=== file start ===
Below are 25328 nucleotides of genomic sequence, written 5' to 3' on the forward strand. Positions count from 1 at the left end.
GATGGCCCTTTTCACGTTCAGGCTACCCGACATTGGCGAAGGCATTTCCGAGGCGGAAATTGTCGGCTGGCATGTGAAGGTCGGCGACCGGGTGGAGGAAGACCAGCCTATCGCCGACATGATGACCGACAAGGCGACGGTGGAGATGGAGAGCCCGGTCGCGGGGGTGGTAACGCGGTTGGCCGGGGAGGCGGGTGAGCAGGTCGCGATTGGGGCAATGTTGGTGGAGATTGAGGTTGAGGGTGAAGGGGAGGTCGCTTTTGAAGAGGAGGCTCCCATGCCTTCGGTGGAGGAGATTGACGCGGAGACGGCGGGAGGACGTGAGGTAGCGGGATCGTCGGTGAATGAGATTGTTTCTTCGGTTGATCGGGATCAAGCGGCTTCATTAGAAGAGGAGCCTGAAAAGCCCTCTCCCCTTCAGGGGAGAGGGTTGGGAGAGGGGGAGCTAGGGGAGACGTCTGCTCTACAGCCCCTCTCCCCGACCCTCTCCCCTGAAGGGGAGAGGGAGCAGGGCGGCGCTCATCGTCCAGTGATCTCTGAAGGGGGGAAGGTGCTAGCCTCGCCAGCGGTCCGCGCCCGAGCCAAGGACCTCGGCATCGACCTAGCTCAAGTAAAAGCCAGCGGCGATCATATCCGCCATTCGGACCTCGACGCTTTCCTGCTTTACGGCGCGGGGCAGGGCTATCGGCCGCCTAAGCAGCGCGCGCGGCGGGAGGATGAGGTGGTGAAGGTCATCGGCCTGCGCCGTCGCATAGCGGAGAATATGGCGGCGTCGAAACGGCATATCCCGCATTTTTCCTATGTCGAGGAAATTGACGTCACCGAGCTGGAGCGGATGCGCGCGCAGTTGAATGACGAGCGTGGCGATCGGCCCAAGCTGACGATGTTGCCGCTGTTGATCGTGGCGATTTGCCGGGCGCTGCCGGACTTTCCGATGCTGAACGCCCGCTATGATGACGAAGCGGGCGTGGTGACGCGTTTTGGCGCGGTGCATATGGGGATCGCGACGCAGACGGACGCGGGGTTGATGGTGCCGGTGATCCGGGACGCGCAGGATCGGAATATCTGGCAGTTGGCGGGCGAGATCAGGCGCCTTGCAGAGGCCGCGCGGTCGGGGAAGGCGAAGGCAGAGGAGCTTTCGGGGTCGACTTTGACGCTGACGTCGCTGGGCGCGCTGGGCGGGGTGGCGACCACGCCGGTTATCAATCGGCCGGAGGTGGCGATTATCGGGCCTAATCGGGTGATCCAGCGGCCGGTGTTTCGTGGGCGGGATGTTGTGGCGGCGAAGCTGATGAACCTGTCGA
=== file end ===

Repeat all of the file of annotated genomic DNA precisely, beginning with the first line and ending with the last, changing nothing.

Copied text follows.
Below are 25328 nucleotides of genomic sequence, written 5' to 3' on the forward strand. Positions count from 1 at the left end.
GATGGCCCTTTTCACGTTCAGGCTACCCGACATTGGCGAAGGCATTTCCGAGGCGGAAATTGTCGGCTGGCATGTGAAGGTCGGCGACCGGGTGGAGGAAGACCAGCCTATCGCCGACATGATGACCGACAAGGCGACGGTGGAGATGGAGAGCCCGGTCGCGGGGGTGGTAACGCGGTTGGCCGGGGAGGCGGGTGAGCAGGTCGCGATTGGGGCAATGTTGGTGGAGATTGAGGTTGAGGGTGAAGGGGAGGTCGCTTTTGAAGAGGAGGCTCCCATGCCTTCGGTGGAGGAGATTGACGCGGAGACGGCGGGAGGACGTGAGGTAGCGGGATCGTCGGTGAATGAGATTGTTTCTTCGGTTGATCGGGATCAAGCGGCTTCATTAGAAGAGGAGCCTGAAAAGCCCTCTCCCCTTCAGGGGAGAGGGTTGGGAGAGGGGGAGCTAGGGGAGACGTCTGCTCTACAGCCCCTCTCCCCGACCCTCTCCCCTGAAGGGGAGAGGGAGCAGGGCGGCGCTCATCGTCCAGTGATCTCTGAAGGGGGGAAGGTGCTAGCCTCGCCAGCGGTCCGCGCCCGAGCCAAGGACCTCGGCATCGACCTAGCTCAAGTAAAAGCCAGCGGCGATCATATCCGCCATTCGGACCTCGACGCTTTCCTGCTTTACGGCGCGGGGCAGGGCTATCGGCCGCCTAAGCAGCGCGCGCGGCGGGAGGATGAGGTGGTGAAGGTCATCGGCCTGCGCCGTCGCATAGCGGAGAATATGGCGGCGTCGAAACGGCATATCCCGCATTTTTCCTATGTCGAGGAAATTGACGTCACCGAGCTGGAGCGGATGCGCGCGCAGTTGAATGACGAGCGTGGCGATCGGCCCAAGCTGACGATGTTGCCGCTGTTGATCGTGGCGATTTGCCGGGCGCTGCCGGACTTTCCGATGCTGAACGCCCGCTATGATGACGAAGCGGGCGTGGTGACGCGTTTTGGCGCGGTGCATATGGGGATCGCGACGCAGACGGACGCGGGGTTGATGGTGCCGGTGATCCGGGACGCGCAGGATCGGAATATCTGGCAGTTGGCGGGCGAGATCAGGCGCCTTGCAGAGGCCGCGCGGTCGGGGAAGGCGAAGGCAGAGGAGCTTTCGGGGTCGACTTTGACGCTGACGTCGCTGGGCGCGCTGGGCGGGGTGGCGACCACGCCGGTTATCAATCGGCCGGAGGTGGCGATTATCGGGCCTAATCGGGTGATCCAGCGGCCGGTGTTTCGTGGGCGGGATGTTGTGGCGGCGAAGCTGATGAACCTGTCGA